An assortment of other treats completed the lineup, including cookies, tiramisu, and some really, really good looking muffins.  If I hadn't just chowed down on a massive Red Mango froyo, and hadn't just picked up Legal Seafood takeout for my next flight, I definitely would have taken one to eat on my next flight.
Specialty Pizza: Margarita with Sausage. $5.50.
And finally: the pizza!

Slices are huge, served in slice shaped boxes.  I loved the boxes, and, our slice literally fit perfectly.  How did they do that?

My research paid off.  This was good pizza.

The crust was thin, crispy.  The sauce flavorful and tangy, plenty of it.  The fresh mozzarella perfectly melted (Ojan thought there wasn't enough, but I actually like this style with it in islands on top and not encompassing the entire thing).  A generous amount of nicely seasoned well sized sausage chunks.  Fresh torn basil.

Overall, very good.  No real complaints here.  Actually, shockingly good, particularly given that this was airport food, and, it wasn't made fresh to order.

The price of only $5.50 was also a shocker (plain cheese was only $4 and a single topping $4.75.)  Seriously? In an airport?  For a monster slice?  Incredible.
Aldo Lamberti Trattoria Menu, Reviews, Photos, Location and Info - Zomato

Monday, October 05, 2015

Grand Opening of Lobster ME

Dining at the Westfield Mall in San Francisco has always been a step up from your standard mall food court options (even though I haven't loved the selection).  The top floor houses the Restaurant Collection with full service restaurants like Martin Yan's M.Y. China (where I ate once, and wasn't impressed) and Cupola Pizza (where we really didn't like the pizza).  But even the lower level food court is nicer than average too; you won't find any standard fast food here, the closest you get are a few larger local chains (Andale, SF Soup Company, etc) and of course the lackluster Coriander Gourmet Thai and the slightly better Loving Hut.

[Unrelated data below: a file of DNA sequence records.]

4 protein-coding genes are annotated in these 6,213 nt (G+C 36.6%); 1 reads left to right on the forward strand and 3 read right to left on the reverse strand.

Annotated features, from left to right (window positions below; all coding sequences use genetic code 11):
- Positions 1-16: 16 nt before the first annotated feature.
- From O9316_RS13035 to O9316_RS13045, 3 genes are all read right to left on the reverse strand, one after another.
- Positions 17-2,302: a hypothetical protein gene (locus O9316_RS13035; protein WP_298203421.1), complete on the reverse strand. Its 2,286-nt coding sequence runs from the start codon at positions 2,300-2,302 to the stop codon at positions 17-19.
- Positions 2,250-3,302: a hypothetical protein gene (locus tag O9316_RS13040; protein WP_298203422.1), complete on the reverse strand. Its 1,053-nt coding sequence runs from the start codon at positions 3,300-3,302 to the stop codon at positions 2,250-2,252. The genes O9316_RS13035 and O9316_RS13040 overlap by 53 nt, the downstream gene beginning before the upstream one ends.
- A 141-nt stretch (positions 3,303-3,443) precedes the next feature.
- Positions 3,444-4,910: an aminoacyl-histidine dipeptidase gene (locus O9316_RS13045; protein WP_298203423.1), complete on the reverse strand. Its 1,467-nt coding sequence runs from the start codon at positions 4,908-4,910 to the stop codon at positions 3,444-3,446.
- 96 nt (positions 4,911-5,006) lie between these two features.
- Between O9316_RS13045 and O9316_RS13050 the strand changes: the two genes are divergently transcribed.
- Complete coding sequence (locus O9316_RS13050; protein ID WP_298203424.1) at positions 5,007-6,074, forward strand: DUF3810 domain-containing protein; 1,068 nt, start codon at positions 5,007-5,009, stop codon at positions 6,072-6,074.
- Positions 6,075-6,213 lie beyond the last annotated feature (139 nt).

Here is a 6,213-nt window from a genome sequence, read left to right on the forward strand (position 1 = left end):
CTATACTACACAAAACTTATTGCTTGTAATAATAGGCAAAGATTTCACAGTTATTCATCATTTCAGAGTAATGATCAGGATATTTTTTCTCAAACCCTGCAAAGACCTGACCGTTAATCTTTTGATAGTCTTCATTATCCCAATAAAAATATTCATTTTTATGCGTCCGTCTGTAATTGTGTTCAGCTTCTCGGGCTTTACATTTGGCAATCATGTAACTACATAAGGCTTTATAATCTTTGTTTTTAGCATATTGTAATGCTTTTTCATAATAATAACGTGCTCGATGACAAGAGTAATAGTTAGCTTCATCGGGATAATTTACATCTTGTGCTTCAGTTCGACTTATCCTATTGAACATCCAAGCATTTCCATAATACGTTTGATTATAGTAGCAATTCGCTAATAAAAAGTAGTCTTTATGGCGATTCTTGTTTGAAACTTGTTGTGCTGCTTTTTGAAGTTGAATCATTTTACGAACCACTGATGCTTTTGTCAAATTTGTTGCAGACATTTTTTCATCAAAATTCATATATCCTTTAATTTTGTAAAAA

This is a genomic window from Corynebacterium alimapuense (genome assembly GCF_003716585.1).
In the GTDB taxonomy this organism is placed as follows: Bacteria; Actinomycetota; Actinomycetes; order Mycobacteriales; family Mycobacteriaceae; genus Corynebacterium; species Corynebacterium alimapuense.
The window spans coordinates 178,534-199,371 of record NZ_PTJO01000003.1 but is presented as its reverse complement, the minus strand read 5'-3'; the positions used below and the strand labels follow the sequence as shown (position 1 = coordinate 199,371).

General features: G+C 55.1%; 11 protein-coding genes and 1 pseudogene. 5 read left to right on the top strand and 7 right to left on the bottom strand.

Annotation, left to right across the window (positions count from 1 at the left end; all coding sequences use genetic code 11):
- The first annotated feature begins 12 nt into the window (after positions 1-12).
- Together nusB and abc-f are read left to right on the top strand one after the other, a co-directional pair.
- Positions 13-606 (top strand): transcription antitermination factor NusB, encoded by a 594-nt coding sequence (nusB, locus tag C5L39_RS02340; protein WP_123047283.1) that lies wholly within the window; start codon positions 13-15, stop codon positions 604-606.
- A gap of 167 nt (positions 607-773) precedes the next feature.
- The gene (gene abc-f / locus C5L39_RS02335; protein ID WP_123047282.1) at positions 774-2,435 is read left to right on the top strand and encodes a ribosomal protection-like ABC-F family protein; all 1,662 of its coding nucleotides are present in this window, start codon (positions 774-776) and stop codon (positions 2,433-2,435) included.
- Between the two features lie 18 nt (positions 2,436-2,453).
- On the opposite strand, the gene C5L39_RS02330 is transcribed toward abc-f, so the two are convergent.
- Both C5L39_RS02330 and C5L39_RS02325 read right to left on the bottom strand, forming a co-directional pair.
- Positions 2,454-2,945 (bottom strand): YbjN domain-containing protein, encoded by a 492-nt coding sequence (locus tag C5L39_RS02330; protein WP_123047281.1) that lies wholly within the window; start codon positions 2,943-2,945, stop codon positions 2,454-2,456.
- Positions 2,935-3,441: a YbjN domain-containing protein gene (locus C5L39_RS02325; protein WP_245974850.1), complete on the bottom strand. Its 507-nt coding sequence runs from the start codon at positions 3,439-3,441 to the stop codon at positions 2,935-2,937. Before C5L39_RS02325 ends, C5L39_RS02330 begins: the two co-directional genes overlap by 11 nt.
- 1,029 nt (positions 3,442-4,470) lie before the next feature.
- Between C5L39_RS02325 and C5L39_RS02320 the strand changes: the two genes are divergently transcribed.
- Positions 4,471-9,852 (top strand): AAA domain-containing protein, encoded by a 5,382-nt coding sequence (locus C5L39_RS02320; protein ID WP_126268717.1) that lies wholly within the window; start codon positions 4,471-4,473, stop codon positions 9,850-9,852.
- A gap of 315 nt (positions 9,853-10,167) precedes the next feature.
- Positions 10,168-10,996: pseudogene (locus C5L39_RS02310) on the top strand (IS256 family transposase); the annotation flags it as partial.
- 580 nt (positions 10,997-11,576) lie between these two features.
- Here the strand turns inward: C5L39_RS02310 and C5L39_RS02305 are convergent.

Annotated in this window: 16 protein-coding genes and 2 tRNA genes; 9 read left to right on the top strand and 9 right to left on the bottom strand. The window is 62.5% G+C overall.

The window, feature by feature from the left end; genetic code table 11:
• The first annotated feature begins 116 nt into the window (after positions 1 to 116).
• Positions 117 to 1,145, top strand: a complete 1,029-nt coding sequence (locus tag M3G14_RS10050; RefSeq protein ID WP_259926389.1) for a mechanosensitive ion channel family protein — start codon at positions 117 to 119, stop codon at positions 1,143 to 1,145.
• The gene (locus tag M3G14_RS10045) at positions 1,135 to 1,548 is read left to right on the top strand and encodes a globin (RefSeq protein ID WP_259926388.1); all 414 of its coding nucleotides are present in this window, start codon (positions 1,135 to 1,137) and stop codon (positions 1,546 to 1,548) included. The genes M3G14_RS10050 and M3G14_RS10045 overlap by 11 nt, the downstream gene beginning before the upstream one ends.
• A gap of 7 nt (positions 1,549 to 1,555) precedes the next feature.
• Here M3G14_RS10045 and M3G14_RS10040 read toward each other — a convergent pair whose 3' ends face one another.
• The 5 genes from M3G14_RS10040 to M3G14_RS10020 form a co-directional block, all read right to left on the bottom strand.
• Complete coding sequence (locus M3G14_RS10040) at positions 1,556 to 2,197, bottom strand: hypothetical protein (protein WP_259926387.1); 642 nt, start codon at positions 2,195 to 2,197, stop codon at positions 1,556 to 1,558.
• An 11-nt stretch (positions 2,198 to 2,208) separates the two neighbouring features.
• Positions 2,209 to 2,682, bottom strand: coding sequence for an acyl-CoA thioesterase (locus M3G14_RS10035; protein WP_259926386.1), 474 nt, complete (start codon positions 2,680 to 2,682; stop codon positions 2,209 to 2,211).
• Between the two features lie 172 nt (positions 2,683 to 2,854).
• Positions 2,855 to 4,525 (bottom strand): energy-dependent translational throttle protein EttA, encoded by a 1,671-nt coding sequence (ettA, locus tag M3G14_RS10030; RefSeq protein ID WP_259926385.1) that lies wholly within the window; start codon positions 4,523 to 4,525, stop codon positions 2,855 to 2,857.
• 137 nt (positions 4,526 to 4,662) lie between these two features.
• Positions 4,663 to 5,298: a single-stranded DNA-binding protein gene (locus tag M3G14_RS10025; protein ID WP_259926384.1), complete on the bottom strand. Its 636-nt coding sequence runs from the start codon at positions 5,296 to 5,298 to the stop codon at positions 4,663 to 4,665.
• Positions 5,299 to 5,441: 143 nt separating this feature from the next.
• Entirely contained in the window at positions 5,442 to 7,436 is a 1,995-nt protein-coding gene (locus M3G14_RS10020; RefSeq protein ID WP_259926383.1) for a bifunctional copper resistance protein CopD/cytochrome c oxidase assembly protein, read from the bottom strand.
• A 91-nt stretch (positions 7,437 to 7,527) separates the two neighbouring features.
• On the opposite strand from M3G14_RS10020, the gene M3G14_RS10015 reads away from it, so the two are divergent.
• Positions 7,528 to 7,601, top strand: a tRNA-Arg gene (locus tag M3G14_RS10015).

One eatery I never visited in the food court, but kinda always sorta wanted to, was Catch Isle.  The fish and chips always looked tempting.  But, alas, I waited too long, and they closed.  Perhaps it wasn't that good.  In the space however came something even more promising: Lobster ME.

Lobster ME is a small chain, with two locations in Vegas and one in Maryland, and now one in the food court.  They serve a fast-casual menu centered around lobster.

For the soft opening, they were giving out free lobster rolls.  I couldn't resist.  Yes, the idea of lobster from a food court sounds a bit scary (although not nearly as scary as a McLobster!  Perhaps more like Panera lobster sandwich scary?)

I braved the lines and drama of opening day in order to claim my freebie.  I'm glad I did.  The lobster was good, the staff impressive.  Next time I'm uh, wanting lobster, and I'm in the mall, I'd certainly try it again.

The Space

Lobster ME is located in the San Francisco Westfield mall ground floor foodcourt.  The space is typical of this slightly more upscale foodcourt.
Food Court Location.
Lobster ME is in the center of the food court, rather than along the exterior like most of the food options.  This means it is fairly small, and the entire kitchen facility is contained within view, rather than out back like the establishments on the outskirts.